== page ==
And how this should provoke us to get rid of prisoner abuse… and why it doesn’t.
Mark 14.65 • Matthew 26.67-68 • Luke 22.63-65 • John 18.22-23
I’d already mentioned Jesus getting slapped by one of his guards:
John 18.22-23 KWL
- 22 Once he said these things, one of the bystanding underlings gave Jesus a slap,
- saying, “You answer the head priest this way?”
- 23 Jesus answered him, “If I speak evil, testify about the evil. If I speak good, why rough me up?”
The other gospels likewise tell of how the people in charge of him began to abuse him. In Mark it was after he’d been found guilty. But in both Matthew and Luke, it was before his actual trial before the Judean senate. They didn’t care to wait for a trial; they’d already judged him guilty themselves.
This sort of behavior offends many people nowadays. Irritatingly, not all.
Our laws have declared prisoner abuse illegal. Rightly so. Even when a person is guilty, we’re not to punish ’em in ways they’ve not been properly sentenced to. The judge sentences a person to five years, and that person should determine community service or prison, hard labor or solitary confinement. Not the sheriff, nor the warden. Separation of powers, y’know.
Of course there are a number of people who take a lot of perverse glee in the idea of convicts experiencing worse in prison. Jokes about prison rape are a little too commonplace, considering this is a crime that needs to be exterminated. But some people love the idea of murderers and rapists experiencing especially rough treatment in prison. Serves ’em right, they figure. Thing is, violence doesn’t discriminate. Someone incarcerated for fraud or theft can be attacked, same as someone in prison for lesser crimes. People won’t make rape jokes when it’s a beloved family member serving time. And definitely won’t find it amusing if it were them who, thanks to some mixup, found themselves in a holding cell with some angry, rapey thugs.
To hear such people talk, if it were up to them, we’d go right back to the bad old days of beating confessions out of suspects. Some of these folks even claim to be Christian. So how come Jesus’s experience at the hands of his accusers, never convinced ’em otherwise? Never made ’em realize “innocent till proven guilty” is always the way to treat suspects?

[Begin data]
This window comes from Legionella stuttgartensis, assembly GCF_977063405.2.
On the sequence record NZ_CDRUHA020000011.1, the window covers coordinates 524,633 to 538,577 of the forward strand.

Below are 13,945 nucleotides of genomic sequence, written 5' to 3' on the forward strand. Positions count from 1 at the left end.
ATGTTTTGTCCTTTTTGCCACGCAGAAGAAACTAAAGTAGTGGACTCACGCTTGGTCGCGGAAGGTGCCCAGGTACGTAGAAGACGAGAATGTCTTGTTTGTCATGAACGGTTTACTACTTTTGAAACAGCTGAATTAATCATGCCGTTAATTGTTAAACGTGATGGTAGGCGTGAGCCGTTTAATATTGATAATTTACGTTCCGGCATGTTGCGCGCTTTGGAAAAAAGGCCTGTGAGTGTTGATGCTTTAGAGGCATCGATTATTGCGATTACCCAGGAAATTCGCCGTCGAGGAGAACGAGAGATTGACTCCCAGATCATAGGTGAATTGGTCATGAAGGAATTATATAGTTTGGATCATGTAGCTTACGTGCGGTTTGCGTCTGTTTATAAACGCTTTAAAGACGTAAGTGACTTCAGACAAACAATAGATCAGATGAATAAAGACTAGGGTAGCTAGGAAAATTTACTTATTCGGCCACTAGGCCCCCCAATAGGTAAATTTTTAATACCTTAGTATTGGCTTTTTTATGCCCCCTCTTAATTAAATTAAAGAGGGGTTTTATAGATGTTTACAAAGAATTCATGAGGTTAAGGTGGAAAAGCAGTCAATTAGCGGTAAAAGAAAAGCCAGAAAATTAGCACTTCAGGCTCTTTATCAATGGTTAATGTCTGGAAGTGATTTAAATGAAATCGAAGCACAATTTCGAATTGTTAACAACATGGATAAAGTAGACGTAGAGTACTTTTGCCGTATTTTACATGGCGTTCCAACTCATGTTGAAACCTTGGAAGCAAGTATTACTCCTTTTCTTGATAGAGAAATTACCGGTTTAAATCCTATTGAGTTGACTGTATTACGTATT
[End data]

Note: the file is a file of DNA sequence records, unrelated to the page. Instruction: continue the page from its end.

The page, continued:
Lots of reasons. But most of them have their origin in gracelessness.
“We all deserve worse.”
One of the more common questions people have about God is “Why do bad things happen to good people?” The study of theodicy is about the quest for answers to that question.
And you’re gonna find one of the more common answers is this one: “There’s no such thing as a truly good person.
It’s the underlying idea behind the arguments of Job’s friends. It’s based on the idea of reciprocity, or karma: Our sins outweigh our good deeds. We all merit punishment. We all deserve worse.
So if some suspect gets smacked around, or some convict gets assaulted, that’s the go-to attitude of many people: “Okay, that’s not good. But hey, we all deserve worse.”
But what about Jesus of Nazareth?
Did Jesus deserve worse? Did Jesus’s sins outweigh his good deeds? When the people holding onto him started spitting on him, or covering his face so they could punch him and play the “A real prophet would know who hit him” game, did he merit any of that?
Not in the slightest. Jesus has God’s nature,
These folks who are fond of saying, “We all deserve worse” will admit Jesus definitely didn’t deserve worse. His guards were entirely in the wrong for abusing him. But rather than learn the lesson from this example—don’t abuse prisoners!—they figure Jesus is a colossal exception to the rule. He didn’t deserve worse. But everyone else does. So go right ahead and smack other suspects around. They may be innocent of this crime, but they probably have it coming for something they did. Everybody does.
This is why it took centuries for Christians to finally realize prisoners have such things as human rights. And why some Americans figure prisoners only have human rights if they happen to be American. If they’re American, give ’em a speedy trial, convict ’em or let ’em go. If they’re not—if we picked ’em up on the battlefields of Iraq or Afghanistan—well, we can leave ’em in Guantanamo Bay indefinitely without trial. After all they’re not American, and not even on American soil. And are probably guilty anyway. And hey: We all deserve worse.
Like I said, gracelessness.
Like Job’s friends, people figure the suffering in the world is God’s way of thumping us for our sins, or toughening up our character. To their minds, God is just as graceless as they are, and looks at the suffering in the world as something he uses for his own secret purposes—not as something he wants to utterly do away with. Nor something he wants us, as we seek his kingdom first,
Part of Jesus’s passion.
The Law has no overt command against abusing suspects or prisoners. That’s why Jesus’s guards felt it was okay to smack him around. Some rabbis nowadays stretch the command to be extra-careful about sin while at war
The basis for the idea of treating prisoners humanely comes from the New Testament: From Jesus’s story of the sheep and goats, where visiting prisoners is commended;
Part of Jesus’s suffering was how he had to suffer injustice at the hands of his people, who didn’t study the Law to understand the Lawgiver, so it stands to reason they didn’t act like him. Now, are we gonna learn from their bad example? Or repeat it?